Every summer this question comes up: how can I safely train during the dog days of summer when the mercury is hitting triple digits?
- The initial, primary response is simple and somewhat obvious: hydrate. Keeping hydrated is important all year and cannot be stressed enough. It is especially important when you will be sweating up to a quart of fluid out of your system during your run. There’s absolutely nothing wrong with drinking 1.5-2 gallons of water throughout the course of your day to prepare your system for your training run. At first, this will also cause you to have to run to the restroom on a regular basis, but you’ll adapt.
- Secondarily (and also a somewhat obvious answer) you should look to change when you run. If you can run first thing in the morning, that’s the best, as it’s the coolest time of the day. Second best is at night as the sun is setting or has set. There was a summer during my high school years when I accomplished my entire summer training between 10 p.m. and 12 a.m. My parents hated it! It’s a tough schedule to maintain, so if it doesn’t work for you, find one that does.
- If you’re running on a loop, you can leave a water bottle at one point so that you can douse yourself in water and take a couple of sips during your run. One place to pour cool water is on the veins in your wrists. This will cool your blood and, as it runs through your bloodstream, it will cool the rest of your body.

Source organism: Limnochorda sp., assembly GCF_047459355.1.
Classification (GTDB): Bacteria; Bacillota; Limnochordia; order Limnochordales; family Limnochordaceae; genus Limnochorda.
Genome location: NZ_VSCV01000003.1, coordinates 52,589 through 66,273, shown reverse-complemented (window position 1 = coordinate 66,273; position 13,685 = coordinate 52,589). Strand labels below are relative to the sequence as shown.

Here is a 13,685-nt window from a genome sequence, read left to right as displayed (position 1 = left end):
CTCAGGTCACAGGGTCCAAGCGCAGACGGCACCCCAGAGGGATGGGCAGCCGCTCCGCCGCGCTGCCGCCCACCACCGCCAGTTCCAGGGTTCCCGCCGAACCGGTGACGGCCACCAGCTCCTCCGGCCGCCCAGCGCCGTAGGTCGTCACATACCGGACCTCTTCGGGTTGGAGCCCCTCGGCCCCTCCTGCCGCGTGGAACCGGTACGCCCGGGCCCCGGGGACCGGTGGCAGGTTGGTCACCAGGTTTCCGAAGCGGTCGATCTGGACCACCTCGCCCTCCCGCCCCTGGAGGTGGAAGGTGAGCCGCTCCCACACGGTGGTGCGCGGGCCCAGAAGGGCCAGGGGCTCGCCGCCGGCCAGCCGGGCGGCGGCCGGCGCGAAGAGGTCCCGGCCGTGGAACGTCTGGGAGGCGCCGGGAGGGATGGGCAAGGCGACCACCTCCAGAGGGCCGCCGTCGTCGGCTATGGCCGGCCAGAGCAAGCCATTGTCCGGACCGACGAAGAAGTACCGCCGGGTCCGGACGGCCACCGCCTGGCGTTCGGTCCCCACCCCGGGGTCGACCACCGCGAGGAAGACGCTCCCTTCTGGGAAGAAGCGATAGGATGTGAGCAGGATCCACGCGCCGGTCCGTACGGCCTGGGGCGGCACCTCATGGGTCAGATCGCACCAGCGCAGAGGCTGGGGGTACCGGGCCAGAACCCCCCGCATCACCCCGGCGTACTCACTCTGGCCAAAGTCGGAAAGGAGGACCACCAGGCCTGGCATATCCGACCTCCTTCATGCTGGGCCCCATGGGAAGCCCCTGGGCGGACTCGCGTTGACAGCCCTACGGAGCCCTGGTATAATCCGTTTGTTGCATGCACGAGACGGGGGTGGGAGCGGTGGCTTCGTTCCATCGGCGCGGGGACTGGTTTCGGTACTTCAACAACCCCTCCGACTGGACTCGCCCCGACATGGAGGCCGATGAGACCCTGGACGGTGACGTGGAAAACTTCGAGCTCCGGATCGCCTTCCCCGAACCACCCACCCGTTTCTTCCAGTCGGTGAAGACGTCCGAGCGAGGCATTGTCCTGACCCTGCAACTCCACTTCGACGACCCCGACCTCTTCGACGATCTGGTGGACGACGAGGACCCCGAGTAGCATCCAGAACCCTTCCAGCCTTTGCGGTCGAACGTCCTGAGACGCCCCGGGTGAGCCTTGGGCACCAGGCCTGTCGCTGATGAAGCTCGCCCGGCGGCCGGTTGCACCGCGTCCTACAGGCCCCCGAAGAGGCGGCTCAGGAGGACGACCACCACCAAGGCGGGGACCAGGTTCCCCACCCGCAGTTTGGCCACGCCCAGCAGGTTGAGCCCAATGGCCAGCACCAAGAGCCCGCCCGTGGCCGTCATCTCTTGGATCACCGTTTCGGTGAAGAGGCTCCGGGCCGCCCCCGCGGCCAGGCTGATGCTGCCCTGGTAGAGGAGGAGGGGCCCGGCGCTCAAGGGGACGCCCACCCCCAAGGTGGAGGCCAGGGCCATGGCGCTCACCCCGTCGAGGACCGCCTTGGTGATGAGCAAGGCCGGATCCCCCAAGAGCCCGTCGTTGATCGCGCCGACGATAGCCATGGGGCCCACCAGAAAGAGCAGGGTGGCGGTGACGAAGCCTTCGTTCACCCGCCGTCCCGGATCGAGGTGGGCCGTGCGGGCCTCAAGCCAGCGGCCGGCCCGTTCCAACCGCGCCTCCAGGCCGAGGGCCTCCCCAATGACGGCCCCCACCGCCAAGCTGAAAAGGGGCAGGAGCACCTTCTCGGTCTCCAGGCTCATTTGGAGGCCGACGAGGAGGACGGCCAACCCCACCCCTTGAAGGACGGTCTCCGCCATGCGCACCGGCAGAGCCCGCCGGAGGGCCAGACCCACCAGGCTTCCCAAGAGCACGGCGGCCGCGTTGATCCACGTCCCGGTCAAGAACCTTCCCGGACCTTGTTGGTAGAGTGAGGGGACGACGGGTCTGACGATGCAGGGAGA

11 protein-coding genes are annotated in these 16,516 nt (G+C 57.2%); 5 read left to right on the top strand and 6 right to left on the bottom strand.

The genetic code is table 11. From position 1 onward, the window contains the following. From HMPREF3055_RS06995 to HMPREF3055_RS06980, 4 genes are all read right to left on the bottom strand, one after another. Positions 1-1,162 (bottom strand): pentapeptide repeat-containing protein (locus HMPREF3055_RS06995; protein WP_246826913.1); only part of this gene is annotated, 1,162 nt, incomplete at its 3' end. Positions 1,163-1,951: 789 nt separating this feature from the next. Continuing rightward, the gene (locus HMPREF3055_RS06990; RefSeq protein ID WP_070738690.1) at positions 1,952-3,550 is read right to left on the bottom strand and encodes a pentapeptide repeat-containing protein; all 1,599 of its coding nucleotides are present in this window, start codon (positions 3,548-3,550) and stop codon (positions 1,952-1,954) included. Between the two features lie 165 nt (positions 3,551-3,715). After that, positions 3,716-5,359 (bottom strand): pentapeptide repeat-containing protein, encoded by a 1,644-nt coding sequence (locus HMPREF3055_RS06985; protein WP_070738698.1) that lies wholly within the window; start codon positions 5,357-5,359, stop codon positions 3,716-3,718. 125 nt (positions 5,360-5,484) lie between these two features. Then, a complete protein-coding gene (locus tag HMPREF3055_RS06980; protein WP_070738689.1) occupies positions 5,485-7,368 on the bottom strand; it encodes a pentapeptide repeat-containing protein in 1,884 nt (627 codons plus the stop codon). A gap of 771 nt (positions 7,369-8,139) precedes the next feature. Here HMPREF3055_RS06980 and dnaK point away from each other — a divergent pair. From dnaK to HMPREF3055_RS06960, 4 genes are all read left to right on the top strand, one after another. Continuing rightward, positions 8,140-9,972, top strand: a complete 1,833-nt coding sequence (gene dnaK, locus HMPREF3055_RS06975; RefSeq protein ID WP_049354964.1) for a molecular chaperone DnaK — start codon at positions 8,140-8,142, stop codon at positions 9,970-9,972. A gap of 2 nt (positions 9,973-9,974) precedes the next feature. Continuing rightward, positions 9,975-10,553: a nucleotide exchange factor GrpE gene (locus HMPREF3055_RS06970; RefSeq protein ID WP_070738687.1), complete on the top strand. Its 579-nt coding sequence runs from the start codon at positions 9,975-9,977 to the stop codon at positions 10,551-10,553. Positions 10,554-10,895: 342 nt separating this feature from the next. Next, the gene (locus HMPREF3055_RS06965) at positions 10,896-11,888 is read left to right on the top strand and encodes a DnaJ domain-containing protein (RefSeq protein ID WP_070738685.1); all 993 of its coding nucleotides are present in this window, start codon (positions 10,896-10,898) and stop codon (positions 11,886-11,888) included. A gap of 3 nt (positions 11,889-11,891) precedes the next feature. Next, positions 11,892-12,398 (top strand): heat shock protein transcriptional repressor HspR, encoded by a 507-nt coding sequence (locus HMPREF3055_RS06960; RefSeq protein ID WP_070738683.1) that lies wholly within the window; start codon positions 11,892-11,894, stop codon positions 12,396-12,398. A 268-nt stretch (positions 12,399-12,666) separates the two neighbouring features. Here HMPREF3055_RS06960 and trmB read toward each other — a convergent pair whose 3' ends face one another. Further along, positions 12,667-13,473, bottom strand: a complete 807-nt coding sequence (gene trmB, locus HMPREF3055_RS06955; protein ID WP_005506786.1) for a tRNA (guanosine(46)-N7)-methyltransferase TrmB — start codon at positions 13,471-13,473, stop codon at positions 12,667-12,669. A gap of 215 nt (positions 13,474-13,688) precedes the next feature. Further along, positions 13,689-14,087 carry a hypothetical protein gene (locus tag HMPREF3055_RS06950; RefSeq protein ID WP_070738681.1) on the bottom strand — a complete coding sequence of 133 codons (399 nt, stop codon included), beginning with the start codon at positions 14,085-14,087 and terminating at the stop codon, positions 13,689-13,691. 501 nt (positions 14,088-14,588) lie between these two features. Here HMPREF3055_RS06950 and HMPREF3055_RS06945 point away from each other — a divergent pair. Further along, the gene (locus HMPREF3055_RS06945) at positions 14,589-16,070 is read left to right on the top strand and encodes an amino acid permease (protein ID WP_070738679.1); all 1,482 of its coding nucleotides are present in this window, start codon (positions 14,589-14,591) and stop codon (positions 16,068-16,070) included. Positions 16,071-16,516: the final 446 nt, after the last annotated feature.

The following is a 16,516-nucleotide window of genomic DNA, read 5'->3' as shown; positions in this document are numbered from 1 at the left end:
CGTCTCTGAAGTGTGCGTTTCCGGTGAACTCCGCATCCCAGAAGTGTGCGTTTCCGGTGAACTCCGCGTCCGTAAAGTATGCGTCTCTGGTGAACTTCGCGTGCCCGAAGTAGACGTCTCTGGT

- Another trick is to take a cold shower right before you head out the door for your run. By pre-cooling your body, you are giving your system that much longer before it reaches the overheating stage. Famed coach Alberto Salazar gave his athletes ice vests to wear before their events at the 2008 Beijing Olympics. If you remember, the staggering heat was a big topic of conversation before those Games, and Salazar wanted to make sure his team had every advantage possible. An ice vest (or cooling vest) will cost you close to $200, so an inexpensive replacement is a cold shower.
- Some people like to retreat to the indoors and the treadmill when the temps get high. Personally, I can’t stand running on a treadmill, but it is an option if you can swing it. Go for it!
- Whatever method you choose to beat the heat, be smart and listen to your body. If at any point you stop sweating, stop exercise immediately and get water in your system. Also, try to run in shaded areas. As always, good luck!
- For more information about Trainer Will, including how he can give you private, personalized coaching as you train for your next race, including the 7 Bridges Marathon, 4 Bridges Half Marathon or 2 Bridges 5k, visit http://runCHA.co/ today.